Geoffrey Clifton-Brown is a rather overlooked backbench Tory, but he put a quiet, killer question to the Prime Minister on his un-Chamberlain like return from the EU summit.
He didn’t try to show off a deep understanding of the EU treaties, he didn’t get stuck into Labour for failing to say where they were on the treaty David Cameron didn’t sign, and he wasn’t sarky about the Lib Dems who just weren’t there – including their leader Nick Clegg, the Deputy Prime Minister.
No, Mr Clifton-Brown simply suggested that constituents the length and breadth of the UK, in common with his own, were puzzled as to why everyone was getting het up about a treaty that wasn’t yet drawn up, when there’s a full-blown crisis, right now, in the eurozone that threatens the financial security of every family in the UK. Why, he wanted to know, weren’t the national leaders putting their minds to solving real economy issues like debt and unemployment? After all, if these dragons aren’t slain, the new treaty easing the way for Europe’s sovereign states to become part of a unified federal state would probably remain a magnificent obsession of German chancellors and French presidents.
David Cameron isn’t loved in Scotland. But I for one was willing to suspend hostilities until after he’d strutted his stuff at the General Meeting of the EU Fan Club. I liked the sound of the objectives he spelt out before he went. He did not intend to sign up for anything that could lead to policy and management decisions on banks, insurance companies, and the rest of the financial services coming under the ultimate control of an EU institution created by the new treaty. And as far as I can see, that’s what he’s done. He couldn’t get a “special interest” deal on the UK financial services sector in the new, proposed treaty, so he has declined the offer Sarkosy and Merkel thought he couldn’t refuse (to join them at the centre of “core”, top-speed EU), and he has stuck with the existing treaty that, he hopes, will safeguard the independence of around 150,000 jobs in Scotland.
That was reason enough to support Cameron’s behaviour at the summit. But there is another: Chancellor Merkel, President Sarkosy and a small number of MSPs and MPs are aiming for a fully federal United States of Europe. But even Jacques Delors, past Commission president and the great white hope of Europe’s Left, recently described the euro as fundamentally flawed. From my own, less celebrated perch on the legislative ladder, I’ve squawked the same tale.
It has now been proved that a single monetary policy (the euro) won’t work when the component parts are so different in their recorded GDP (Gross Domestic Product), social and political history. Very disparate countries can work together, but only if they retain sovereignty over the fundamental choices made by them. For example, would you believe Scotland to be in charge of her own destiny if the Finance Ministry officials in Germany had, in accordance with the treaty David Cameron didn’t sign, the right to see and approve or amend the budget produced by an elected Scottish MSP?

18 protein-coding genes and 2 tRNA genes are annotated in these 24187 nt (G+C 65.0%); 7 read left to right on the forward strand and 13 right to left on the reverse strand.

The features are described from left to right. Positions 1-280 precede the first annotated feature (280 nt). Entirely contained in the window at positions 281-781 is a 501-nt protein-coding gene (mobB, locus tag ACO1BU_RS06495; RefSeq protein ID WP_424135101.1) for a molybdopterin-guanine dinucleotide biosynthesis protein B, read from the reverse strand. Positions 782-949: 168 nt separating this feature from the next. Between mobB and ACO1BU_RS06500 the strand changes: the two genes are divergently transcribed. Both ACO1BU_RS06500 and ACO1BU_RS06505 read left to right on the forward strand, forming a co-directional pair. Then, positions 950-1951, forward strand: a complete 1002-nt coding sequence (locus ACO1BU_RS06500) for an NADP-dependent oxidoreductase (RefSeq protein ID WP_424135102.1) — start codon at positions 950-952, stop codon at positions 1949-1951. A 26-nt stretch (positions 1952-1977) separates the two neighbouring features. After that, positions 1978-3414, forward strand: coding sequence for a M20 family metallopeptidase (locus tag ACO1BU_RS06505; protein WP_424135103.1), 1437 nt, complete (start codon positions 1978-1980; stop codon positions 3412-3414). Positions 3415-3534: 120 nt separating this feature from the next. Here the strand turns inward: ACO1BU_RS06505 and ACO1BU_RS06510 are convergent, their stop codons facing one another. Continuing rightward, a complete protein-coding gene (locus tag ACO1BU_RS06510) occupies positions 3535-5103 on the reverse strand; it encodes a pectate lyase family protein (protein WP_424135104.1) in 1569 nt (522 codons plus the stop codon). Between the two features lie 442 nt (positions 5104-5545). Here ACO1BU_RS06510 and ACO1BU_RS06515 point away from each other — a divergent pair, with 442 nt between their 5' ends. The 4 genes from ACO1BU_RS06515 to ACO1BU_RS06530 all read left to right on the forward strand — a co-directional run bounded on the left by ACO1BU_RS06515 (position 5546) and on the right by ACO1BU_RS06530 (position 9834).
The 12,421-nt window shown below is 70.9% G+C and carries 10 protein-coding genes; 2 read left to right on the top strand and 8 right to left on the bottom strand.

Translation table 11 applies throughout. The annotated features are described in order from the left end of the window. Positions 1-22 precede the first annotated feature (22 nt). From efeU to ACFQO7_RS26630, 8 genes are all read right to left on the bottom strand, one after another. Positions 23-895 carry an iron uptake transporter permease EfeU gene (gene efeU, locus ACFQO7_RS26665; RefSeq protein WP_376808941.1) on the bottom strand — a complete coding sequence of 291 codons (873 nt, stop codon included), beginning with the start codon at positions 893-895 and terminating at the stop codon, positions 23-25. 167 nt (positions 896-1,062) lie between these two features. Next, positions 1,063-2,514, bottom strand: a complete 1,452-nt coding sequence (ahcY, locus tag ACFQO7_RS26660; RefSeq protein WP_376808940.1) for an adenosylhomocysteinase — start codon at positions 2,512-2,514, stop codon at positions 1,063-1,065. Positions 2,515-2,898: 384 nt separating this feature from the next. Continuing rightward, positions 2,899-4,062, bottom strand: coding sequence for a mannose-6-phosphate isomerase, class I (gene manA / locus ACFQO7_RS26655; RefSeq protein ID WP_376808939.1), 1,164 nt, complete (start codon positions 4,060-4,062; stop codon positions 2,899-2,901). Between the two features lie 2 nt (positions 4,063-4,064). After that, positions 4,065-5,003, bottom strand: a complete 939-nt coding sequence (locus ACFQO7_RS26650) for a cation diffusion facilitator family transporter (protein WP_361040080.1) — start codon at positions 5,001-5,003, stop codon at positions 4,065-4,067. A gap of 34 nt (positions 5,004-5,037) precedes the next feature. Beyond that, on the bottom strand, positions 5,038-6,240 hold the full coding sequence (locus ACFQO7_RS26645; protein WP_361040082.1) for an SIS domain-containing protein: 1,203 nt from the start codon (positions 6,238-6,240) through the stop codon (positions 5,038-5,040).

It happened to Ireland. These previously ultra EU fans are beginning to think it’s possible to get too much of a good thing because now that their immediate debt problems are being tackled they’re beginning to be more confident about their ability to work themselves out of the mess they were in. The Irish signed where David wouldn’t, using as an excuse for not facing down Germany the line that this is only a proposition for debating whether a centralised fiscal institution, the corner stone of a United States of Europe, will have the support of all member states.
The truth is that nobody knows what shape the EU will be in a year from now. The present economic depression will not lift from some EU countries for at least a year. Unless Scotland becomes independent within the next five years, our economy won’t perform to the same standards as in 2007, until possibly 2020. Greece, Italy and France, to name only three, have to undergo a decade of unemployment and austerity such as have brought down regimes, and the threat of which has already seen Greeks battling in the streets with the police.
The new treaty has to be ratified by each member state’s citizens in referendums. In the past the deep down and dirty democrats in the EU bureaucracy have encouraged as only they can, governments whose citizens have said “No” to the EU line in referendums, to hold another, and get the desired outcome.
This saga is still running . . . we’re well out of it.